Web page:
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Thread: Is the Excluded Point Topology a scattered space?

  1. #1
    MHF Contributor Matt Westwood's Avatar
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    Is the Excluded Point Topology a scattered space?

    Let $\displaystyle S$ be a set.

    Let $\displaystyle p \in S$.

    Then the excluded point topology $\displaystyle T = (S, \tau)$ is given by:

    A subset of $\displaystyle H \in \tau$ is open iff $\displaystyle p \notin H .$


    The argument given in Counterexamples in Topology by Steen and Seebach (counterexamples 13-15: 5) goes:

    Let $\displaystyle x \in S$. Then $\displaystyle \{x\} \subseteq S$ is open in $\displaystyle T$ as $\displaystyle \notin \{x\}$ .

    So by definition $\displaystyle x$ can not be a limit point and so is an isolated point.

    So any subset $\displaystyle H \subseteq S$ is not dense-in-itself, because it contains isolated points.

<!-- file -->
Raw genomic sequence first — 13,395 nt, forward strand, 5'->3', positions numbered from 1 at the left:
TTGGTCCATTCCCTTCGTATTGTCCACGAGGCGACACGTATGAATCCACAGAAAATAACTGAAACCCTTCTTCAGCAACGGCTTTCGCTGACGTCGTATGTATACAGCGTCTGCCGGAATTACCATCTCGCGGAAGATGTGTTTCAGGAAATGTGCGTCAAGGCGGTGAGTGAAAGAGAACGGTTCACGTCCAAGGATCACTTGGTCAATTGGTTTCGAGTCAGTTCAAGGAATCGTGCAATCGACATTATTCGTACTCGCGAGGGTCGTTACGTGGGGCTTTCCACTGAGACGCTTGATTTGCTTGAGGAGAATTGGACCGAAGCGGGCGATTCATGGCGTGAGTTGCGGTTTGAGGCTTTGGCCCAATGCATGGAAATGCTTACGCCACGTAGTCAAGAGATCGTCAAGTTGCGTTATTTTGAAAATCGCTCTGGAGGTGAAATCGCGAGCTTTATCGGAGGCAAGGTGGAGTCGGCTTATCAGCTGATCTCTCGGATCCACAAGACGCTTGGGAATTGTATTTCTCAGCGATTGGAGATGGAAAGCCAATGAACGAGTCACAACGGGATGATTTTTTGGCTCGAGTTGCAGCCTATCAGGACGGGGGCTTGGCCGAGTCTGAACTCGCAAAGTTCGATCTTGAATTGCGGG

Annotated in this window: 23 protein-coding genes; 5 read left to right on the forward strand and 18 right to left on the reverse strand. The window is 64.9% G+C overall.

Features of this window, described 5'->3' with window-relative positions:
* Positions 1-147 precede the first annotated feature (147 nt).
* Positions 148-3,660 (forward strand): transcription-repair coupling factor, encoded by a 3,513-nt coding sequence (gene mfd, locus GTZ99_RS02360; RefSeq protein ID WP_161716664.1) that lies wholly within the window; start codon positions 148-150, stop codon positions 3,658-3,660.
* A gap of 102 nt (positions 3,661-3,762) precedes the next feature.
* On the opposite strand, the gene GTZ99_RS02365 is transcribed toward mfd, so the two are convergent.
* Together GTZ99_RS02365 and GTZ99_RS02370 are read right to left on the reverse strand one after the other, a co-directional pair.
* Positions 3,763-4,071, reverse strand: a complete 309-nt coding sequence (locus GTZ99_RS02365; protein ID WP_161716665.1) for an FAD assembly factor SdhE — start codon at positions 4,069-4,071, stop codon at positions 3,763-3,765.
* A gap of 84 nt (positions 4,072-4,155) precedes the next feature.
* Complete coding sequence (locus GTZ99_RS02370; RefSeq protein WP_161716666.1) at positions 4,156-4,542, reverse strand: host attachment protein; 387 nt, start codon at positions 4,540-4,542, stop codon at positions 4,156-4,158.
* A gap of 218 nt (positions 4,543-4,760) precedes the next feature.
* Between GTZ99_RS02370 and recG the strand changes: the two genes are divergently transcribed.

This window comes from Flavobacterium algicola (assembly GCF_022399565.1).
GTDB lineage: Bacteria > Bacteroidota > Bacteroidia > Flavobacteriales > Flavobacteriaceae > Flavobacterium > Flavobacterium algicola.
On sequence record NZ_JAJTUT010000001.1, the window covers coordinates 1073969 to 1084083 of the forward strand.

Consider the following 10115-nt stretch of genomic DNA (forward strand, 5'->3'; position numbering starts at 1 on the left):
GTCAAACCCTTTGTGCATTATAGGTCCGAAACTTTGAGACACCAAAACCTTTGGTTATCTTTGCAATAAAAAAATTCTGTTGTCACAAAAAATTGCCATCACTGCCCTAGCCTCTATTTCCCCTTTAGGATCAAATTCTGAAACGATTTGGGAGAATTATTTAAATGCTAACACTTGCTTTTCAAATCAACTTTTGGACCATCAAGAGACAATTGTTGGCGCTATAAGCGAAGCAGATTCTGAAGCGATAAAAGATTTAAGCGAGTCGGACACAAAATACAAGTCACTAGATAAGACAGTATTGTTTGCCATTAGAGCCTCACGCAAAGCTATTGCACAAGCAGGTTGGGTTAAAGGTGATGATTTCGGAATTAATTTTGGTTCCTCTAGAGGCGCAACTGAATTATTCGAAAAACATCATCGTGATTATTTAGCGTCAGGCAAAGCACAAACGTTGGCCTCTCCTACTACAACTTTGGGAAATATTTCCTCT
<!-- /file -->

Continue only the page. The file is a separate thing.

So by definition $\displaystyle T$ is scattered.


    There's a flaw in the above, in that $\displaystyle p$ is easily shown to be a limit point (the only one possible in $\displaystyle T$, in fact) and so $\displaystyle \{p\}$ has no isolated points in it, so is dense-in-itself.

    So it appears that $\displaystyle T$ is not scattered after all, as it contains (exactly) one dense-in-itself subset.


    Is Steen and Seebach wrong? Or have I missed something, e.g. "$\displaystyle H$ is required to be open to be described as dense-in-itself" or something? But I can't find any such words.
    Last edited by Plato; Jun 8th 2011 at 02:21 PM. Reason: de-latexed as the commands don't work
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    Please use the [tex][/tex] tags.
    [tex]\{x\}\subseteq S[/tex] gives $\displaystyle \{x\}\subseteq S$.
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